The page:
Happy Birthday, Tea Party
Remember, remember the sixteenth of December.
Dec 16, 2013, Vol. 19, No. 14 • By RICHARD SAMUELSON
Yale law professor Dan Kahan recently conducted a study of today’s Tea Party. “I fully expected I’d be shown a modest negative correlation between identifying with the Tea Party and science comprehension,” he noted. Instead, he found that people who identify with the Tea Party are slightly more knowledgeable about science than the average American. The study’s conclusions brought him up short. “I don’t know a single person who identifies with the tea party,” he realized. Reading the New York Times, the Huffington Post, Politico, and other like sources gave him a false and biased view of the Tea Party. To his credit, Kahan was happy to have the correction. Many others are not so open-minded. In both 1773 and today, the notion of middle-class protest simply does not register with the leadership class.
The two Tea Parties also share a concern with constitutional structure. In the 1760s and 1770s, some British leaders wanted to create an American “civil list”—a permanent elite with lifetime jobs to administer the colonies. That would bring the empire under proper management. In our day, we have civil servants—often graduates of elite institutions with impressive credentials—who have jobs for life and who, in effect, write our legal code, enforce it, and judge whether citizens have run afoul of the rules. Some of the modern Tea Party protest is directed against this modern—perhaps postmodern—aristocracy that threatens to alienate government from the common citizen. We should also recall that the modern Tea Party follows up the “Porkbusters” movement of the George W. Bush years. Pork-barrel legislation is, in some ways, the twenty-first-century equivalent of the pensions that George III would dispense when he needed votes in Parliament.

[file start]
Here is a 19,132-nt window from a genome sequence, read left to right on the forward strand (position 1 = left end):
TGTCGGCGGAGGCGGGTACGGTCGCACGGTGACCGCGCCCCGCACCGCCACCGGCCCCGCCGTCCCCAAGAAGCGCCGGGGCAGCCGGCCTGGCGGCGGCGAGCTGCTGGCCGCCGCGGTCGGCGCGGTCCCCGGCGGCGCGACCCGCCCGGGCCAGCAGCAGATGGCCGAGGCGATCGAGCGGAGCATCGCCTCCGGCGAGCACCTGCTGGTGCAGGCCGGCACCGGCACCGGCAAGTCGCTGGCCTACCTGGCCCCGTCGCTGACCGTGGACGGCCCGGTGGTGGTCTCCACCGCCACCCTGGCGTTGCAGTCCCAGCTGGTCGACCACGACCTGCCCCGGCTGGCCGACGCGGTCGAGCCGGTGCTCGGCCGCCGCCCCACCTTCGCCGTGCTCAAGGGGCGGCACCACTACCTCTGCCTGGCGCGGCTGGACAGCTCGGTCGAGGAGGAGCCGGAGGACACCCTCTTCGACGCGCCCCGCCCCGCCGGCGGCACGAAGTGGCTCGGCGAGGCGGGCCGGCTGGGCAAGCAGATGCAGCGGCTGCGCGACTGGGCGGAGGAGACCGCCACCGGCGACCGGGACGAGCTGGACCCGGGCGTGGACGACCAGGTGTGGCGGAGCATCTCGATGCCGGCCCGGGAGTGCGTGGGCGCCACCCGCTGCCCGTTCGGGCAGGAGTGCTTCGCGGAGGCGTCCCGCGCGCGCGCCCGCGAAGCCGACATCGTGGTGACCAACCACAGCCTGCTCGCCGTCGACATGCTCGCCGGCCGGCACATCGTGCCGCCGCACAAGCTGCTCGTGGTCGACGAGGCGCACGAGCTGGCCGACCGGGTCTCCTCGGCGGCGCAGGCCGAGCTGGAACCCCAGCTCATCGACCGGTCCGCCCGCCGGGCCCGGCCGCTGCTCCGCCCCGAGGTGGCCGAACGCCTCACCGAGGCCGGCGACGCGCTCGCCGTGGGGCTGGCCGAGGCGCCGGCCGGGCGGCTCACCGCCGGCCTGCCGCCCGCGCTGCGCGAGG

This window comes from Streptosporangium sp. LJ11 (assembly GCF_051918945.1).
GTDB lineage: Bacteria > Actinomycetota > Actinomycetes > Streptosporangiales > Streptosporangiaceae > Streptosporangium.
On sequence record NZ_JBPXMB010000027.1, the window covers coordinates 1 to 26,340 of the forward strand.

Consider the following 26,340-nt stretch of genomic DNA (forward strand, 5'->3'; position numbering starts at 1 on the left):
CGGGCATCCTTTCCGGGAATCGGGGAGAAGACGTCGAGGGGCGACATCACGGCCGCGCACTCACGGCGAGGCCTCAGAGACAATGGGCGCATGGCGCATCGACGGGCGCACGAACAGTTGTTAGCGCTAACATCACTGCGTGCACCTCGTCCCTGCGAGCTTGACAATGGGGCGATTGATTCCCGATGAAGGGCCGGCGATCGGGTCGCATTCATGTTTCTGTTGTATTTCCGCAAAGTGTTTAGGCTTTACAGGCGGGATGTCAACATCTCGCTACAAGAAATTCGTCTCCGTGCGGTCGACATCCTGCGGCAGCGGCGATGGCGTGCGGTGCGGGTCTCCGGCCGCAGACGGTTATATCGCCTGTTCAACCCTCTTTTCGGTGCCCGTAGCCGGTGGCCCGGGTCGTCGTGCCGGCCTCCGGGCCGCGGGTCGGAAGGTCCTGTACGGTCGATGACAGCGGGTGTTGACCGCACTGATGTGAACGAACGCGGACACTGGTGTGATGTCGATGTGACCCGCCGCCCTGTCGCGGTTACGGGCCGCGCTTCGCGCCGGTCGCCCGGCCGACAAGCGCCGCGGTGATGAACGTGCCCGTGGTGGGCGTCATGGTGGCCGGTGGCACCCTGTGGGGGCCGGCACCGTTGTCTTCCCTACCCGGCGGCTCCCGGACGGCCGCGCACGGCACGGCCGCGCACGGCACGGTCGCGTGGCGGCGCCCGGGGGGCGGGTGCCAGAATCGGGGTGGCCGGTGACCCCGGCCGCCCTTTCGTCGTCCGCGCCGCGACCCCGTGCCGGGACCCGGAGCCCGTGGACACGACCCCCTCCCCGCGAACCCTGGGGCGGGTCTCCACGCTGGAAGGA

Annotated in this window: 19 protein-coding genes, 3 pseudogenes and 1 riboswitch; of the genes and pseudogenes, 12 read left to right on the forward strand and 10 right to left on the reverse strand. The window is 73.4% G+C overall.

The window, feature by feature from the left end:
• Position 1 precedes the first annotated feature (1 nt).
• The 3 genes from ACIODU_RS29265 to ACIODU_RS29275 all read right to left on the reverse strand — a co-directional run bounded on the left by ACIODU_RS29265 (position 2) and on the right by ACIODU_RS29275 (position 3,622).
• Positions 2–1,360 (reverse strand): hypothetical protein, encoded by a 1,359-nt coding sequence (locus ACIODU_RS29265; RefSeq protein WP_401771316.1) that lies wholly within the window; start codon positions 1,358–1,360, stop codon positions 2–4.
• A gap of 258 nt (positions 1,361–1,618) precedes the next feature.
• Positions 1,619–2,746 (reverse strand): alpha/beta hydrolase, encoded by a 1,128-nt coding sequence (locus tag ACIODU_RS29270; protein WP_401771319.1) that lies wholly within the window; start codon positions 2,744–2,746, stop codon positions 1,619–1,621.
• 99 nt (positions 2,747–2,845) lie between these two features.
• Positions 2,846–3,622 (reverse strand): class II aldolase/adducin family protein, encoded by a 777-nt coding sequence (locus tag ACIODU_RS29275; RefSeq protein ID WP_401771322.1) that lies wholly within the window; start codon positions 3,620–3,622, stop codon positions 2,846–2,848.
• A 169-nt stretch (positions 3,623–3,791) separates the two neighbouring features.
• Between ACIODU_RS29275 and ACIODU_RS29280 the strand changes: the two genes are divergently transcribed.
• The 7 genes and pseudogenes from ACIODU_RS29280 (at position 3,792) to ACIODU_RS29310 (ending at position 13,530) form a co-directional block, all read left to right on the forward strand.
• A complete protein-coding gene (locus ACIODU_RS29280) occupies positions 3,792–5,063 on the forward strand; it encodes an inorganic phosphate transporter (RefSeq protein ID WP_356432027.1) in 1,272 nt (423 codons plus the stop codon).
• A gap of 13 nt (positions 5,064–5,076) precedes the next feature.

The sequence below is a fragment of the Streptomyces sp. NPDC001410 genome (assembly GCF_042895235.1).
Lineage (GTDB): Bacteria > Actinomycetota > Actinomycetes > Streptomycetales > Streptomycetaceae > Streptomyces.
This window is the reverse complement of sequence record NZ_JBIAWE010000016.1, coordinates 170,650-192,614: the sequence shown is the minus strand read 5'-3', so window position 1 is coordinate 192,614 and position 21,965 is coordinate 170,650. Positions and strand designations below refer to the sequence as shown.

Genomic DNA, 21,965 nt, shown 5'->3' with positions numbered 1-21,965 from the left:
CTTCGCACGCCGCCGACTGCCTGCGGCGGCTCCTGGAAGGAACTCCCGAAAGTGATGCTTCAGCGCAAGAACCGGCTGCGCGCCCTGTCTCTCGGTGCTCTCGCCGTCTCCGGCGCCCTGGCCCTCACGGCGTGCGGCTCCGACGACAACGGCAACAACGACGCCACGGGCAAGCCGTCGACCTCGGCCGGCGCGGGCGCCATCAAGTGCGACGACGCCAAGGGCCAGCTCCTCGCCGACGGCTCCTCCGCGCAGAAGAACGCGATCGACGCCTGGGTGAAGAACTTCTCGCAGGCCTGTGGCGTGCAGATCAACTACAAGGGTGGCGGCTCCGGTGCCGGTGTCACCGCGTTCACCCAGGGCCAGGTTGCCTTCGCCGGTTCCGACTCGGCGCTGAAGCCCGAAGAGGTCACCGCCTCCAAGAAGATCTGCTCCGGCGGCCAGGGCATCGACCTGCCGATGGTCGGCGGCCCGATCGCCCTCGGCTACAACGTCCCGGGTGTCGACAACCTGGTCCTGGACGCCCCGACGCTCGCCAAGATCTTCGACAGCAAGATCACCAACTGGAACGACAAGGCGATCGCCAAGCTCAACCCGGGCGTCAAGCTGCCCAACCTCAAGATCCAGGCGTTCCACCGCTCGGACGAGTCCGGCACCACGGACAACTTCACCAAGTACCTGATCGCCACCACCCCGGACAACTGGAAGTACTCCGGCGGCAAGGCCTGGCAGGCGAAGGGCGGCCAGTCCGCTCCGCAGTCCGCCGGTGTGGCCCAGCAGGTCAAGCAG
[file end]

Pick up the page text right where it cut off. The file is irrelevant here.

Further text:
In sum, both Tea Parties reflect a frustration with distant elites who can hardly be bothered to know or care what most Americans think, and who wish to regulate us more than we would like, often without our direct consent. Those at the center seem to regard many of the people on the periphery as simpleminded plebeians whose opinions are hardly worth considering, motivated as they are by ignorance or, in current parlance, “racism.” Tea Party backers, meanwhile, are viewed by the establishment as self-serving pirates who wish to line their pockets, with the Koch brothers in the role of John Hancock.
The original Tea Party was a New England affair, while today’s is a national protest. But many of our Tea Partiers, like their colonial ancestors, want America to be that “city on a hill.” They believe that what is special about America is under attack, and they are, metaphorically, throwing tea into Boston Harbor in the hopes of forcing the establishment to take notice and persuading the rest of the country to rally alongside them.
Richard Samuelson is associate professor of history at California State University, San Bernardino. He is writing a book on John Adams’s constitutional thought.
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